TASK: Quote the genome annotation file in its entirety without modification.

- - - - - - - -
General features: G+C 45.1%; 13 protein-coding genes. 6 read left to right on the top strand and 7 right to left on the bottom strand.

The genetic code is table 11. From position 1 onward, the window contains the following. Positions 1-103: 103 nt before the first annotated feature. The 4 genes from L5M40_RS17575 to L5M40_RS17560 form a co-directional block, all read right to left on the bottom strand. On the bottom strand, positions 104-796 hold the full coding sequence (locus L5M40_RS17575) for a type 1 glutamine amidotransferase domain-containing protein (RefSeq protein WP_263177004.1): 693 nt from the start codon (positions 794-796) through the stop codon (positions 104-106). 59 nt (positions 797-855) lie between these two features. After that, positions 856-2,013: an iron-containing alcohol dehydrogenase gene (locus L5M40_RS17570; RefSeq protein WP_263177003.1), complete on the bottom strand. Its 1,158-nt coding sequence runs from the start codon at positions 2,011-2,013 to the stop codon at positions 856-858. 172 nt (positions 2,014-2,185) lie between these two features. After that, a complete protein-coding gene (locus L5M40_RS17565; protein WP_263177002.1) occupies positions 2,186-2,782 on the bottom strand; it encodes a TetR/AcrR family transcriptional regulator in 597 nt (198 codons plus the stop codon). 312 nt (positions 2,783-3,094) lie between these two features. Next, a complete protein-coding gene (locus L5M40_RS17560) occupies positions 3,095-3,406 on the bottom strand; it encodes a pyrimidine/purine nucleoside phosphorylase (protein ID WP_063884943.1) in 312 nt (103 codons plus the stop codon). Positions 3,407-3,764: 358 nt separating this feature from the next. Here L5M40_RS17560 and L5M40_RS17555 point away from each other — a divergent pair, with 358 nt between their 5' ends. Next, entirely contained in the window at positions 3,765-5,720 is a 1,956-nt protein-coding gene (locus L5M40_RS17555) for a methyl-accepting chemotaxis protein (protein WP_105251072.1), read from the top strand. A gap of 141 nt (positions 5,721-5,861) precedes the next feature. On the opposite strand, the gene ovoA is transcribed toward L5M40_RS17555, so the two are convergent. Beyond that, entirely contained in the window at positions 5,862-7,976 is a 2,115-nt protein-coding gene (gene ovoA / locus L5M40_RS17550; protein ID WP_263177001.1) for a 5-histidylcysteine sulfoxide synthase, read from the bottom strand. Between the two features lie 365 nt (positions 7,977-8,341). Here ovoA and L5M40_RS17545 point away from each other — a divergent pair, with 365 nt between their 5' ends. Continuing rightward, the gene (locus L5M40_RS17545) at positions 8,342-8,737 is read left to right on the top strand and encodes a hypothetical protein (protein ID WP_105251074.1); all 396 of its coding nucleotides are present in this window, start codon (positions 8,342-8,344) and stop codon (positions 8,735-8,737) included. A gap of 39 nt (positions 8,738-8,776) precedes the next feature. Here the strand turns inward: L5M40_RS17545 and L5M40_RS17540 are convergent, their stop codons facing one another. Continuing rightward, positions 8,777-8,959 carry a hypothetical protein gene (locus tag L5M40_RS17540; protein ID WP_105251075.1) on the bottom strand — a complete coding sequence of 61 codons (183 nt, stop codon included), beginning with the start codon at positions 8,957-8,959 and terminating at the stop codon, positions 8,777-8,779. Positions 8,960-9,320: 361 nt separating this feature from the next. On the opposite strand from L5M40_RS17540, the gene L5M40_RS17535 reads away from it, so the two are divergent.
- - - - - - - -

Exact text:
General features: G+C 45.1%; 13 protein-coding genes. 6 read left to right on the top strand and 7 right to left on the bottom strand.

The genetic code is table 11. From position 1 onward, the window contains the following. Positions 1-103: 103 nt before the first annotated feature. The 4 genes from L5M40_RS17575 to L5M40_RS17560 form a co-directional block, all read right to left on the bottom strand. On the bottom strand, positions 104-796 hold the full coding sequence (locus L5M40_RS17575) for a type 1 glutamine amidotransferase domain-containing protein (RefSeq protein WP_263177004.1): 693 nt from the start codon (positions 794-796) through the stop codon (positions 104-106). 59 nt (positions 797-855) lie between these two features. After that, positions 856-2,013: an iron-containing alcohol dehydrogenase gene (locus L5M40_RS17570; RefSeq protein WP_263177003.1), complete on the bottom strand. Its 1,158-nt coding sequence runs from the start codon at positions 2,011-2,013 to the stop codon at positions 856-858. 172 nt (positions 2,014-2,185) lie between these two features. After that, a complete protein-coding gene (locus L5M40_RS17565; protein WP_263177002.1) occupies positions 2,186-2,782 on the bottom strand; it encodes a TetR/AcrR family transcriptional regulator in 597 nt (198 codons plus the stop codon). 312 nt (positions 2,783-3,094) lie between these two features. Next, a complete protein-coding gene (locus L5M40_RS17560) occupies positions 3,095-3,406 on the bottom strand; it encodes a pyrimidine/purine nucleoside phosphorylase (protein ID WP_063884943.1) in 312 nt (103 codons plus the stop codon). Positions 3,407-3,764: 358 nt separating this feature from the next. Here L5M40_RS17560 and L5M40_RS17555 point away from each other — a divergent pair, with 358 nt between their 5' ends. Next, entirely contained in the window at positions 3,765-5,720 is a 1,956-nt protein-coding gene (locus L5M40_RS17555) for a methyl-accepting chemotaxis protein (protein WP_105251072.1), read from the top strand. A gap of 141 nt (positions 5,721-5,861) precedes the next feature. On the opposite strand, the gene ovoA is transcribed toward L5M40_RS17555, so the two are convergent. Beyond that, entirely contained in the window at positions 5,862-7,976 is a 2,115-nt protein-coding gene (gene ovoA / locus L5M40_RS17550; protein ID WP_263177001.1) for a 5-histidylcysteine sulfoxide synthase, read from the bottom strand. Between the two features lie 365 nt (positions 7,977-8,341). Here ovoA and L5M40_RS17545 point away from each other — a divergent pair, with 365 nt between their 5' ends. Continuing rightward, the gene (locus L5M40_RS17545) at positions 8,342-8,737 is read left to right on the top strand and encodes a hypothetical protein (protein ID WP_105251074.1); all 396 of its coding nucleotides are present in this window, start codon (positions 8,342-8,344) and stop codon (positions 8,735-8,737) included. A gap of 39 nt (positions 8,738-8,776) precedes the next feature. Here the strand turns inward: L5M40_RS17545 and L5M40_RS17540 are convergent, their stop codons facing one another. Continuing rightward, positions 8,777-8,959 carry a hypothetical protein gene (locus tag L5M40_RS17540; protein ID WP_105251075.1) on the bottom strand — a complete coding sequence of 61 codons (183 nt, stop codon included), beginning with the start codon at positions 8,957-8,959 and terminating at the stop codon, positions 8,777-8,779. Positions 8,960-9,320: 361 nt separating this feature from the next. On the opposite strand from L5M40_RS17540, the gene L5M40_RS17535 reads away from it, so the two are divergent.